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A&E at the dolls' hospital

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Media captionHilary Brown introduces some of the patients at her toy hospital

Millions of toys are thrown away every year in Britain. But a growing respect for the quality of traditionally-made toys and pressure to save money has led to a surge in demand for the services of at least one "dolls' hospital".

Hilary Brown cradles the damaged rag doll in her arms as if it were a baby. She has been running a toys hospital in Essex for the past twenty years. It's one of the few remaining places in the UK where you can get a precious toy or teddy bear from your childhood repaired.

As chief surgeon and head nurse, Hilary deals with all sorts of injuries from balding teddies to missing dolls' limbs and she receives requests for help from all over the world.

"The owners of the patients that arrive in the hospital can be anywhere between three and 93 years old," she says. "A lot of the time it's a loved possession that has worn away over the years and needs some help and they suddenly realise its falling to pieces and needs desperate help.

"Sometimes its something that has been put in the loft and has been rediscovered and the owner now has a child of their own and they want it repaired so it can go on for the next generation."

Octopus from Seattle

Hilary taught herself dressmaking at the age of 13 and ended up taking over the "dolls' hospital" from a toy shop in the 90s.

Image caption Galley of the dolls' heads - Hilary has to search far and wide for suitable spare parts

Her workload has gone from about seven repairs a year to that many in a a day. With husband Dave, aka Mr Fixit, they now repair about 700 toys a year.

Her services are sought from far and wide.

"Somebody once sent me a porcelain doll from Hong Kong... a man also contacted me from Seattle about repairing an old octopus. It needed new eyes. The gentleman said nobody would take him seriously in America".

Hilary and Dave's house in Essex has been completely overtaken by the hospital. Bottles of paint lie next to one broken doll and hundreds of little drawers contain all Hilary's precious buttons and eyes.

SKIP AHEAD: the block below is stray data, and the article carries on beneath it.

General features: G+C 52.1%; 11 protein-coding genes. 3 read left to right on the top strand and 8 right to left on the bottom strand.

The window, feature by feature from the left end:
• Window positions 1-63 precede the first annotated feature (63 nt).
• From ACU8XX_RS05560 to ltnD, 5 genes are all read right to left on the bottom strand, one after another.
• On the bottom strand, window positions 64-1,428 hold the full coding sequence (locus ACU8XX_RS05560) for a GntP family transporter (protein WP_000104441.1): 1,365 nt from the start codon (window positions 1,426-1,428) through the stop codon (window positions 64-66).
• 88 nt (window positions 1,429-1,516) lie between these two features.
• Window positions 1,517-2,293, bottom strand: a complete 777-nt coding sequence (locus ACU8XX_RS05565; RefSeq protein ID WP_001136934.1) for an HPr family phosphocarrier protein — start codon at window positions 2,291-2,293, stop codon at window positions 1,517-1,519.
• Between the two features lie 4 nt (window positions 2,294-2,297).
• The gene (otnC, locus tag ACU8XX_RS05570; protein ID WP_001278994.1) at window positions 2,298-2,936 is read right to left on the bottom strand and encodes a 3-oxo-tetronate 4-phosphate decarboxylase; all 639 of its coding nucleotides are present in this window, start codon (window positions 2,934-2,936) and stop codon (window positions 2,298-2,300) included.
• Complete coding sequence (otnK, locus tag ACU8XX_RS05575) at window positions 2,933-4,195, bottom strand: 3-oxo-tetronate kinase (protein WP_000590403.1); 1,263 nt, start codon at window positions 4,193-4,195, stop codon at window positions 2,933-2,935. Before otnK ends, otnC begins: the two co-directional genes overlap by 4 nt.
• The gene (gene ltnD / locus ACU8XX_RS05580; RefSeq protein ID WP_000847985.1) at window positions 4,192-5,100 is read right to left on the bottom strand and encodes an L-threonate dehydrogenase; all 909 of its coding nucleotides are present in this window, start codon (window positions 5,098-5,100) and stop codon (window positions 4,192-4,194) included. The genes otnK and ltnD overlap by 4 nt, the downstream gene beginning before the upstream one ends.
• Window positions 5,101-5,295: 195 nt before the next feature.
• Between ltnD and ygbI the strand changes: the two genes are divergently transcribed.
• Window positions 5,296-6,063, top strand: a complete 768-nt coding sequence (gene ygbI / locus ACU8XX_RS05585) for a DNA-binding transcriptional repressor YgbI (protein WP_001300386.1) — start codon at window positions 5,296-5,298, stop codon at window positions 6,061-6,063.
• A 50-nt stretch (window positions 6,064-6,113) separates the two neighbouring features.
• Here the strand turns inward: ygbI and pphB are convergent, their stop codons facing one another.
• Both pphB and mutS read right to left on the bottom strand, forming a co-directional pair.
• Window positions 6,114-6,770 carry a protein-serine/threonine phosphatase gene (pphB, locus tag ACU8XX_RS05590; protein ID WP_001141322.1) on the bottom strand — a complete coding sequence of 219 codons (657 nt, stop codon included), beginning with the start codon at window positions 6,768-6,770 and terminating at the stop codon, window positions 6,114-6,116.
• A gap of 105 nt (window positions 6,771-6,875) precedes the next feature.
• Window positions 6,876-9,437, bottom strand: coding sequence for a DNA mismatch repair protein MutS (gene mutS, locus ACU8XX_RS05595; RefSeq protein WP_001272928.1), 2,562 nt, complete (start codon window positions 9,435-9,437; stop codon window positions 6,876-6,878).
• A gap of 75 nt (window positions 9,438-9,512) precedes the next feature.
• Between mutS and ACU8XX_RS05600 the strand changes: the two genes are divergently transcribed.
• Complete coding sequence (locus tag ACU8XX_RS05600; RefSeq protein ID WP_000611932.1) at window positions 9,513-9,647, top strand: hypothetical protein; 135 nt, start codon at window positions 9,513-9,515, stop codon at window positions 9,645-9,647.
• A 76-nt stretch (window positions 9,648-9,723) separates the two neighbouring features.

Their spare bedroom is the waiting room while Hilary treats her charges in another bedroom and the living room.

The enterprise has the aura of an industry from days gone by - not dissimilar from Geppetto's workshop in Pinnochio or the intricate work of the irritable toy doctor in Toy Story 2.

It's all very at odds with the throwaway nature of today's consumer society. Some 44 million toys are thrown away each year, according to the government's waste watchdog Envirowise.

Waiting list closed

The result is fewer toy shops than ever will undertake repairs, says Hilary.

Yet for her, demand currently outstrips the supply (of her labour). She has had to close her waiting list.

Image caption Tiny cheers - hooray for the toy doctor, working his magic

Toy expert Ken Hoyt is only too aware of the shortage of expertise in this area.

The manager of Pollock's toy museum in London, which specialises in toys from the Victorian era, says it's "increasingly difficult to find people who repair old toys and a lot of the repairers we have used in the past no longer exist."

"Just buy a new one is the attitude these days" says Hilary, and she admits finding the supplies can be difficult.

"Some of the eyes in the plastic vinyl dolls have to come from America and the wigs come from China. I have to search websites in America to buy odd little eyes."

Yet there are signs or a revival of the make-do and mend attitude, says another expert in the field.

"There are fewer new rocking horses being sold these days but there is no let up in the number of horses being restored," says Richard Bowman who the Kensington Rocking Horse Company in East Sussex. Restoration, he says, has come back into fashion.

His family run business repairs up to seventy rocking horses a year. "Usually it's the grandparent who rediscovers a horse which belonged to their child when they were younger, which has been stored away for years and then rediscovered and they want it to be passed onto their grandchild. Lots of people say they would rather spend their money on something that is traditional and built to last."

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